Sunday, 2 September 2018

REVIEW: Rain Man at the Windsor Theatre Royal


Bill Kenwright is a prolific producer and his latest production under the "Classic screen to stage" banner is the 1988 four times Oscar winning film Rain Man which starred Dustin Hoffman and Tom Cruise . It is a "road movie" in which two brothers discover themselves during a drive from Cincinnati to Las Vegas in their late father's 1949 Buick Roadmaster vintage car. It is quite ambitious to translate the story to the stage for a UK tour but writer Dan Gordon does a very good job.

The show opened at Windsor Theatre Royal with Mathew Horne in the Dustin Hoffman role of the autistic elder brother Raymond. It is a remarkable physical and emotional performance that dominates the stage from his first entrance and when ever he is on. He fully deserves the standing ovation at the end. Raymond's disabilities have meant he has been in a care home for much of his life but his brother discovers he has some remarkable abilities which make him endearing, funny and useful to Charlie. He can memorise a phone book and read two books at same time , one with each eye! He has great fun with an old Abbott and Costello routine, now often seen in pantomime, about "who is on first base and what's now on second base" which he resorts to under stress. 

Ed Speleers makes his stage debut as Charlie. We meet him in an overlong confusing opening scene where his wheeler dealer trade in imported Cadillacs worth $300,000 is caught up in the paperwork of the US Environmental Protection Agency. It portrays him as a self centred money seeking young man without care for others. But during his road trip with his brother , he discovers his family history and the truth of the Rain Man memories and learns to love others.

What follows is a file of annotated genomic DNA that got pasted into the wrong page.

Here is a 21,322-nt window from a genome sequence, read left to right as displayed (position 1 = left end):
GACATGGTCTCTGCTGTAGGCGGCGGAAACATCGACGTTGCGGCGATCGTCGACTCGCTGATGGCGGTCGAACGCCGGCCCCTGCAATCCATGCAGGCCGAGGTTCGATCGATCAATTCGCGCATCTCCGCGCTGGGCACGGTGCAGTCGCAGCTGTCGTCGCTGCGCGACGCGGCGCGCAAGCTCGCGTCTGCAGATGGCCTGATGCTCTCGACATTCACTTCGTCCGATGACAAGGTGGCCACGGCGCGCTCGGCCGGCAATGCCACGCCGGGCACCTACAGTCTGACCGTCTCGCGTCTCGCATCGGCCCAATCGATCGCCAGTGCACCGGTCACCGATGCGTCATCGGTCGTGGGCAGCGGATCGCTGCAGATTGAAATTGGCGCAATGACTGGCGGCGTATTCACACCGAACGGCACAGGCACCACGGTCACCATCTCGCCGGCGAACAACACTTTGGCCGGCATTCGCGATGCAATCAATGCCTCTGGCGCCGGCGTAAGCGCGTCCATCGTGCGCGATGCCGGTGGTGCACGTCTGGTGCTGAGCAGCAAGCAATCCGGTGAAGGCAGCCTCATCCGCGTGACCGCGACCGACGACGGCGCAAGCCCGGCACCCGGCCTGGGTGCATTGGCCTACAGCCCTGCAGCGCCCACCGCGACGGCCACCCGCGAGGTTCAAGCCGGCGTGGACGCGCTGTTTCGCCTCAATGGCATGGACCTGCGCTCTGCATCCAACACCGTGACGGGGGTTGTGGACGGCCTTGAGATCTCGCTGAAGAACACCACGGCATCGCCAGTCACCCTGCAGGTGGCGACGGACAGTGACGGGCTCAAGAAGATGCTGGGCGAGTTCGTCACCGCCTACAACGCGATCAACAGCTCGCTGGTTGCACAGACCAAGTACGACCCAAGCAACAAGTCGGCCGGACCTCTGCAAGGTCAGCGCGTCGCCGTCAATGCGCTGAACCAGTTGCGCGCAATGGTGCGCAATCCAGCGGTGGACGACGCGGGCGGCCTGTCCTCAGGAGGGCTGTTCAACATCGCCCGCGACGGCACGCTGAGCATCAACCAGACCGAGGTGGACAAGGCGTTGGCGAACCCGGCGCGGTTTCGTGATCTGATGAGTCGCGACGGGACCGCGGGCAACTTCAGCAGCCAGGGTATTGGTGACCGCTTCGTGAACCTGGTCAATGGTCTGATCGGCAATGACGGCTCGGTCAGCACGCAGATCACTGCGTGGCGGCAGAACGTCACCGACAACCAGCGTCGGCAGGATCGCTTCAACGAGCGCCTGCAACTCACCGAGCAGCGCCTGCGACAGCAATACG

In particular the two are excellent together in the very gentle touching scenes where Charlie teaches Raymond to dance in a Las Vegas hotel room and then later sit quietly side by side reflecting on their future relationship in a meeting room. These scenes are pivotal, moving and are wonderfully and tenderly played.

They get good support from Elizabeth Carter as Charlie's girlfriend/employee Susan and Neil Roberts as the care Home manager Dr Bruener both of whom show caring affection for Raymond and are suspicious of Charlie's motivation, fearing he is just using him.

The set design by Morgan Large is very effective, avoiding the temptation for
realistic box sets or excessive back projections and uses simple door frames and illuminated signs to set the scenes with the cast changing the practical furniture required for each scene. With a UK tour ahead and the multi location story line it is an elegant solution. However on two occasions the cast costume changes lead to extended gaps between scenes with a bare stage which needs filling . They avoid the obvious devise of bringing a Bruick on stage so we never actually see the road trip at all, just the stops along the way. Lighting Director Jack Weir also adds to the staging with some good effects and tightly defined spots.

Director Jonathan O'Boyle keeps the show tight to a two hour running time and brings the characters to life in a believable and engaging way. There is the additional joy of a nineteen eighties soundtrack to the story. 

This is a very good production with excellent central performances and well worth seeing on tour during September to the end of November in twelve venues. Whether you know the original film or not, you won't fail to be moved by the way the two brothers relationship develops or impressed by Horne's remarkable performance.

Review by Nick Wayne

Rating: ★★★★

Seat : Rear Stalls | Price of ticket : £27
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